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Astronomers unveil first-ever photo of a black hole

Researchers unveiled the first direct visual evidence of a supermassive black hole and its shadow. This black hole resides 55 million light-years from Earth and has a mass 6.5 billion times that of the sun. (Event Horizon Telescope/TNS)

A group of astronomers who run a network of telescopes encircling the planet have for the first time ever captured images of the darkest entity in space – a black hole.

Despite recurring appearances in pop culture hits, like “Star Trek” and Christopher’s Nolan’s space flick “Interstellar,” nobody had actually seen a black hole until now. Scientists with the Event Horizon Telescope project and the National Scientists Foundation during a press conference on Wednesday unveiled mankind’s first look at one of the most bewildering occurrences in the cosmos.

“I am delighted to report that we have for the first time seen what we thought was unseeable. We have taken the first picture of a black hole,” said Shep Doeleman, Event Horizon Telescope project director.

“We’ve exposed a part of our universe we’ve never seen before. We find this result inspiring and we hope that everyone else will also find it as inspiring.”

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To capture this first image, scientists needed a telescope with the same level of detail as seeing a date on a quarter in Los Angeles from Washington, D.C. — so Event Horizon Telescope project scientists organized and linked radio disc telescopes on five different continents to create “an Earth-sized” camera. In April 2017, “they all swiveled” to observe the same portion of the sky at the exact same time.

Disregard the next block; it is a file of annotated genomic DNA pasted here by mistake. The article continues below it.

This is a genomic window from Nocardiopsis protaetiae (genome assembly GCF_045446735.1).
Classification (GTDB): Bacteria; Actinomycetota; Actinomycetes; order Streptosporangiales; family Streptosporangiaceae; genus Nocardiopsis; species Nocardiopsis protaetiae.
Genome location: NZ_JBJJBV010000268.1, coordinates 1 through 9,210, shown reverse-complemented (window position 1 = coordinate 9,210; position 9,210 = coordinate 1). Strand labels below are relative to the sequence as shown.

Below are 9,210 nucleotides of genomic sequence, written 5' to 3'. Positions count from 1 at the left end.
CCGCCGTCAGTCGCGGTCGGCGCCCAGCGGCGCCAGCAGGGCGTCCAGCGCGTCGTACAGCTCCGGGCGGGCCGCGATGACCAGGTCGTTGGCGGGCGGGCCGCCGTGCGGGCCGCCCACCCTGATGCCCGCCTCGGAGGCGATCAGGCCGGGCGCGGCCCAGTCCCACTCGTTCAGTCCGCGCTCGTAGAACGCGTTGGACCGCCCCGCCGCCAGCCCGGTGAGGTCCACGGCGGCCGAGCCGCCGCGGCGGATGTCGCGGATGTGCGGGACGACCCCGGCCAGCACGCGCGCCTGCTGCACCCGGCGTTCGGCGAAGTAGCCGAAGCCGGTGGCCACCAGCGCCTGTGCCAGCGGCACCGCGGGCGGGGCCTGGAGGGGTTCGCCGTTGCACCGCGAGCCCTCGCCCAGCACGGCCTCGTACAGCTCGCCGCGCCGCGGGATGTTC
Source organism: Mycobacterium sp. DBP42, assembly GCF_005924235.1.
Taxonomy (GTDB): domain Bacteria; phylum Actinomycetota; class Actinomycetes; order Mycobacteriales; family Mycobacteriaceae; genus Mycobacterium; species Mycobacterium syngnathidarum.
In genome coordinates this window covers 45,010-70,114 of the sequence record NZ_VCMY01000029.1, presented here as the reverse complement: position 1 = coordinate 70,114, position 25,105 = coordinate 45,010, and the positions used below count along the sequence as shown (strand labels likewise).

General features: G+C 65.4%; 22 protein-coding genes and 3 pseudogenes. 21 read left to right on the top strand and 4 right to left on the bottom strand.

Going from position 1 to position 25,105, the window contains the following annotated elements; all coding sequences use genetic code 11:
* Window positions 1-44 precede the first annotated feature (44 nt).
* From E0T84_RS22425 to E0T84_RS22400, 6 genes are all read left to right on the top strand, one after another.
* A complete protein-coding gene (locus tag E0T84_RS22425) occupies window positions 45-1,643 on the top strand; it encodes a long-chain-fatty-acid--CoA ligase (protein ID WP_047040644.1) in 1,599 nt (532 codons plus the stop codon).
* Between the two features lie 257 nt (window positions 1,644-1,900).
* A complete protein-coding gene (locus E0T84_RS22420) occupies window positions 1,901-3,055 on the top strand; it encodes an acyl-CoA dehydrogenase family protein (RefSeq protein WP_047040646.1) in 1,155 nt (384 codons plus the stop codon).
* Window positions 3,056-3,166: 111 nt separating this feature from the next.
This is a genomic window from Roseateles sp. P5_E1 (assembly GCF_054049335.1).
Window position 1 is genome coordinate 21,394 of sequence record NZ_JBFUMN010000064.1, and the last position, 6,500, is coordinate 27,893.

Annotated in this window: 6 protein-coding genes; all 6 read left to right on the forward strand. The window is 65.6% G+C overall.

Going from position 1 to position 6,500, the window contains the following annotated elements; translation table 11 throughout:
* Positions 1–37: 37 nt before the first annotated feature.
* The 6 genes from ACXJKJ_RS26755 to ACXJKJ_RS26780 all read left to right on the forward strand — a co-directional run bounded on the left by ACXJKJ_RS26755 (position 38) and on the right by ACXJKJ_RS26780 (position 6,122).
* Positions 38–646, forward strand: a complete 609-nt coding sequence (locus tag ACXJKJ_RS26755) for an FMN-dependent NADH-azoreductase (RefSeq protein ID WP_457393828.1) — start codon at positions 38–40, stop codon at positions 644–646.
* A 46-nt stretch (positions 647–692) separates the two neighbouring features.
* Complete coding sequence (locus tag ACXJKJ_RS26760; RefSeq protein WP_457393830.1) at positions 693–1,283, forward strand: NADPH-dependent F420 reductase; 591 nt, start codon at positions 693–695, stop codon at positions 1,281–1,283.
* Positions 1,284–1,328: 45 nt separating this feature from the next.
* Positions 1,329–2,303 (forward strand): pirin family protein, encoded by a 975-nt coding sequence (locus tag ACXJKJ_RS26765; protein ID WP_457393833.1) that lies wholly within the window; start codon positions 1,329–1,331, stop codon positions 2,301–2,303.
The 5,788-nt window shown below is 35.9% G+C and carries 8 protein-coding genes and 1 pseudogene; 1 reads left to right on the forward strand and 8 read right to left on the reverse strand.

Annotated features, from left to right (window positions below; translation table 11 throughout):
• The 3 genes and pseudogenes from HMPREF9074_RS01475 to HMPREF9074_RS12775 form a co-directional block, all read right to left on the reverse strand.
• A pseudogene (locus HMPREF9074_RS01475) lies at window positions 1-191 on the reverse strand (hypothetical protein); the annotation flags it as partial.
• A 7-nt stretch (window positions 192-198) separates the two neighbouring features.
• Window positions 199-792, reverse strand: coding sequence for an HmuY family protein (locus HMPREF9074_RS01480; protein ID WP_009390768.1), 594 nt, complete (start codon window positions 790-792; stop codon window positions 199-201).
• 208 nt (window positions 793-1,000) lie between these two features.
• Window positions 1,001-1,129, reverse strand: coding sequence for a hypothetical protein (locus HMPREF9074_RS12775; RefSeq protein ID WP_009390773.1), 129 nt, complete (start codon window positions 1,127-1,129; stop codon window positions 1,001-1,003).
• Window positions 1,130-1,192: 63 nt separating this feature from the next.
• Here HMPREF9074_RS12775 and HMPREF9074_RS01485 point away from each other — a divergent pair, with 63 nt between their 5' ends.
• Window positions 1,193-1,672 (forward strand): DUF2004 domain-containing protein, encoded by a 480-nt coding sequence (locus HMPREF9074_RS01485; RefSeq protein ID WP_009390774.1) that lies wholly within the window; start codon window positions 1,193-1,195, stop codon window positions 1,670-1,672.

Astronomers set out to capture the depths – or the so-called “point of no return” – of a behemoth at the center of Messier 87, a huge giant elliptical galaxy in the Virgo constellation with a jet energy more than 5,000 light years long emitting from it.

It lies about 53.5 million light years from earth with a mass about 6 billion times that of the sun.

Black holes – initially predicted by the equations of Albert Einstein’s theory, as solved by physicist Karl Schwarzschild in 1915 – are “extremely dense pockets of matter, objects of such incredible mass and minuscule volume that they drastically warp the fabric of space time.”

“Anything that passes too close, from a wandering star to a proton of light, gets captured,” according to the National Science Foundation.

“Most black holes are the condensed remnants of a massive star, the collapsed core that remains following an explosive supernova. However, the black hole family tree has several branches, from tiny structures on par with a human cell to enormous giants billions of times more massive than our sun.”

Black holes, defined by being mostly invisible, have proven tricky to study – despite their size and power, “it’s hard to see something that does not emit enough photons, let alone traps any light that passes by,” according NSF astronomers.

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© 2019 New York Daily News

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